For stopping the cluster:


After these above commands have been run your cluster should have been created. For kubernetes you still need a small tool the kubernetes command
line client called ‘kubectl’. The folder that was downloaded with kubernetes gets shipped with a client. You can simply add it to your path as following:

# OS X
export PATH=/Users/rdevries/kubernetes/platforms/darwin/amd64:$PATH

# Linux
export PATH=/Users/rdevries/kubernetes/platforms/linux/amd64:$PATH

You should be able to check your cluster is up and running with the following:

kubectl get nodes
NAME                                         STATUS    AGE   Ready     4m   Ready     4m   Ready     4m   Ready     4m

Using Amazon ECR

In order to get the containers to deploy on Kubernetes I have to make my containers available to Kubernetes and Docker. I could use Docker hub to distribute my containers and this is actually fine for MQTT which I have made available on Docker hub (

However some of the future containers are not really meant for public availability, so instead I am opting to upload the mqtt container to the new Amazon Container Registry just to test out how simple this is.

We can simply start using the AWS CLI and create a Container repository for MQTT:
aws ecr create-repository --repository-name mqtt

Next we can build the container from this git repo:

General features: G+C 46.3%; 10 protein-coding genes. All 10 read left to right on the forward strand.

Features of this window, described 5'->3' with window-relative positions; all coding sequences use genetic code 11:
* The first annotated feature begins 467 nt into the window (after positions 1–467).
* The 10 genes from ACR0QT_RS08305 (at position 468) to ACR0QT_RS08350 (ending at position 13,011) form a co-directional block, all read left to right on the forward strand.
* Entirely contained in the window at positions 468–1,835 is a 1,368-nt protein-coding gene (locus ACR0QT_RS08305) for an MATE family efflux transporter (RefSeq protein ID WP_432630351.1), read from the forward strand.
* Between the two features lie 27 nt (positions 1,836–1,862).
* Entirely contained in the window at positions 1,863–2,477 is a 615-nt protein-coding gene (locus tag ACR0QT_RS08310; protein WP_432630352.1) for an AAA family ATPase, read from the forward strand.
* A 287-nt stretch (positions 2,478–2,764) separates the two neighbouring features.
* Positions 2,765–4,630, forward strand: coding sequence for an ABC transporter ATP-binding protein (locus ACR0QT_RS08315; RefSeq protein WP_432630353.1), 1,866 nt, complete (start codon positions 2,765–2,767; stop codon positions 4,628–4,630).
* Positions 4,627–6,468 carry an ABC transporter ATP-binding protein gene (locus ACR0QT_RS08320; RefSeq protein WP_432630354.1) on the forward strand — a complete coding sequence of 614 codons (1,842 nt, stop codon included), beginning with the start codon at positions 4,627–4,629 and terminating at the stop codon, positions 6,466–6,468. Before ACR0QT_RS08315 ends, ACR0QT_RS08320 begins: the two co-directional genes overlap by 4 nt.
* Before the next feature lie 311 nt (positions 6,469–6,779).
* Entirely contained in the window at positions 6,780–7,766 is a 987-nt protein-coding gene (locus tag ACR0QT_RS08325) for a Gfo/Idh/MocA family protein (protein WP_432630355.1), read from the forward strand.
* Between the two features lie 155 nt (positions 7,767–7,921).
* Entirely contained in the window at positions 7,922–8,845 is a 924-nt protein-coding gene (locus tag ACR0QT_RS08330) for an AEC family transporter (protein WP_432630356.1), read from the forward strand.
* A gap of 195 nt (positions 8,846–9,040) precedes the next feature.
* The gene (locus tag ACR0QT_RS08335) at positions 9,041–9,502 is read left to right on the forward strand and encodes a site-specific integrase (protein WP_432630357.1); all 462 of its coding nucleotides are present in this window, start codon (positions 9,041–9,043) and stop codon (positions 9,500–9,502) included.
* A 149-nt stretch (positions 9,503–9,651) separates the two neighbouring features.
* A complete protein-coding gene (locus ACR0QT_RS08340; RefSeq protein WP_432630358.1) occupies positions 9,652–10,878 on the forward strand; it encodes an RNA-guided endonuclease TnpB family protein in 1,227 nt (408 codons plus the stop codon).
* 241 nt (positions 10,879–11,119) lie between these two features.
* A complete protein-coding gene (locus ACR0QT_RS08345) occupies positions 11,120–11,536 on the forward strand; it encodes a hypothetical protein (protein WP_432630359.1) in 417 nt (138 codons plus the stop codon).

git clone
cd moquette-spring-docker
mvn clean package docker:build

Now we need to upload the container to AWS, these instructions will vary slightly for everyone due to account id being used. First we need to tag the container, login to AWS ECR and last push the container.
1. Tag container docker tag mqtt/moquette-spring:latest (Replace 1111 with your AWS account id)
2. Login to AWS with command return by this aws ecr get-login --region eu-west-1
3. Push container: docker push

This should make the container available in the Kubernetes cluster.

Deploying the containers
In order to deploy the containers I have to create a small Yaml file for the MQTT service and the Container to be deployed.

The first part is to tell Kubernetes how to deploy the actual container, we can do this with this simple Yaml file:

apiVersion: v1
kind: ReplicationController
  name: mqtt
  replicas: 1
        app: mqtt
      - name: mqtt
        - containerPort: 1883
        imagePullPolicy: Always

If you look at above sample there are two important aspects, one if the image location. This is the same location as my ECR repository URL. If you do not know the url you can always execute this AWS CLI command: aws ecr describe-repositories which will return a list of all available repositories and url’s.

Note: I have noticed in older versions of Kubernetes there are some permission errors when using ECR as the image repository, I am unsure exactly why, but the later version of Kubernetes (1.2.4+) seem to properly work